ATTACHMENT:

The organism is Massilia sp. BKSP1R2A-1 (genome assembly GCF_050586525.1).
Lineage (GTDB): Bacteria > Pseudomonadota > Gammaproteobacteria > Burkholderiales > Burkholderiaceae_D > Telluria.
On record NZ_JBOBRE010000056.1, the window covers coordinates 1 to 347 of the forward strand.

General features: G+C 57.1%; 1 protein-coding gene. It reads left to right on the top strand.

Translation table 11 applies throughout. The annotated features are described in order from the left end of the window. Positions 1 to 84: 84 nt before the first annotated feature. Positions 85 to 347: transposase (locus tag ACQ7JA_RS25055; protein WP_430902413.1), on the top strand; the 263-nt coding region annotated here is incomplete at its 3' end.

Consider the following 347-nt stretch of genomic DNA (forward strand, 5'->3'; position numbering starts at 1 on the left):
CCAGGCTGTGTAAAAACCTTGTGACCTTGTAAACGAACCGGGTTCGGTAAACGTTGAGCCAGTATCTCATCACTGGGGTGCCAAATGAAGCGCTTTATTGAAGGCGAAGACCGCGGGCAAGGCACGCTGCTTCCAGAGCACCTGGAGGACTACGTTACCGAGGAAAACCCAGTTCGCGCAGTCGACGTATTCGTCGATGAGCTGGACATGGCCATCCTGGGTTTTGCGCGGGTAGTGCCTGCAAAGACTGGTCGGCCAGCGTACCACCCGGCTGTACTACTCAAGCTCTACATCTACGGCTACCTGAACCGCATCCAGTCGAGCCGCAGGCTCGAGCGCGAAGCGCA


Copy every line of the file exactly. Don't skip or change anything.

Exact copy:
The organism is Massilia sp. BKSP1R2A-1 (genome assembly GCF_050586525.1).
Lineage (GTDB): Bacteria > Pseudomonadota > Gammaproteobacteria > Burkholderiales > Burkholderiaceae_D > Telluria.
On record NZ_JBOBRE010000056.1, the window covers coordinates 1 to 347 of the forward strand.

General features: G+C 57.1%; 1 protein-coding gene. It reads left to right on the top strand.

Translation table 11 applies throughout. The annotated features are described in order from the left end of the window. Positions 1 to 84: 84 nt before the first annotated feature. Positions 85 to 347: transposase (locus tag ACQ7JA_RS25055; protein WP_430902413.1), on the top strand; the 263-nt coding region annotated here is incomplete at its 3' end.

Consider the following 347-nt stretch of genomic DNA (forward strand, 5'->3'; position numbering starts at 1 on the left):
CCAGGCTGTGTAAAAACCTTGTGACCTTGTAAACGAACCGGGTTCGGTAAACGTTGAGCCAGTATCTCATCACTGGGGTGCCAAATGAAGCGCTTTATTGAAGGCGAAGACCGCGGGCAAGGCACGCTGCTTCCAGAGCACCTGGAGGACTACGTTACCGAGGAAAACCCAGTTCGCGCAGTCGACGTATTCGTCGATGAGCTGGACATGGCCATCCTGGGTTTTGCGCGGGTAGTGCCTGCAAAGACTGGTCGGCCAGCGTACCACCCGGCTGTACTACTCAAGCTCTACATCTACGGCTACCTGAACCGCATCCAGTCGAGCCGCAGGCTCGAGCGCGAAGCGCA